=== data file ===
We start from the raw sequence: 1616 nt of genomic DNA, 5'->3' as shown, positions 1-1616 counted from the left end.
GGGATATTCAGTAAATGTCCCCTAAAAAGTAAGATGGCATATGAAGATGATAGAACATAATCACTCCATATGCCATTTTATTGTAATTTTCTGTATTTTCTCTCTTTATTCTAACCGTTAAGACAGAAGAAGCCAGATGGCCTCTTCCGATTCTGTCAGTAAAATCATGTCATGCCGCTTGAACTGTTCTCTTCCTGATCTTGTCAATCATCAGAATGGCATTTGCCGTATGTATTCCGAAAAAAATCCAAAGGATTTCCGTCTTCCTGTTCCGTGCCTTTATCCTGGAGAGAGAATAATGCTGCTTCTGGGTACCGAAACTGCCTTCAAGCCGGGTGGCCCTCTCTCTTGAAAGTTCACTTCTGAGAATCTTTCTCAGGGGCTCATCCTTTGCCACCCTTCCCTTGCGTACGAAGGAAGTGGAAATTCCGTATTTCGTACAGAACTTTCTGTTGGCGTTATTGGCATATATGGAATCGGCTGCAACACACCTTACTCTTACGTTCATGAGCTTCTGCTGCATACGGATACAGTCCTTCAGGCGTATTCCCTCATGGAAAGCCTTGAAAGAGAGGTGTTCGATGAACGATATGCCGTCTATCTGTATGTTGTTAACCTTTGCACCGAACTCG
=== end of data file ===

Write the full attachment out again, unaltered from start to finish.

We start from the raw sequence: 1616 nt of genomic DNA, 5'->3' as shown, positions 1-1616 counted from the left end.
GGGATATTCAGTAAATGTCCCCTAAAAAGTAAGATGGCATATGAAGATGATAGAACATAATCACTCCATATGCCATTTTATTGTAATTTTCTGTATTTTCTCTCTTTATTCTAACCGTTAAGACAGAAGAAGCCAGATGGCCTCTTCCGATTCTGTCAGTAAAATCATGTCATGCCGCTTGAACTGTTCTCTTCCTGATCTTGTCAATCATCAGAATGGCATTTGCCGTATGTATTCCGAAAAAAATCCAAAGGATTTCCGTCTTCCTGTTCCGTGCCTTTATCCTGGAGAGAGAATAATGCTGCTTCTGGGTACCGAAACTGCCTTCAAGCCGGGTGGCCCTCTCTCTTGAAAGTTCACTTCTGAGAATCTTTCTCAGGGGCTCATCCTTTGCCACCCTTCCCTTGCGTACGAAGGAAGTGGAAATTCCGTATTTCGTACAGAACTTTCTGTTGGCGTTATTGGCATATATGGAATCGGCTGCAACACACCTTACTCTTACGTTCATGAGCTTCTGCTGCATACGGATACAGTCCTTCAGGCGTATTCCCTCATGGAAAGCCTTGAAAGAGAGGTGTTCGATGAACGATATGCCGTCTATCTGTATGTTGTTAACCTTTGCACCGAACTCG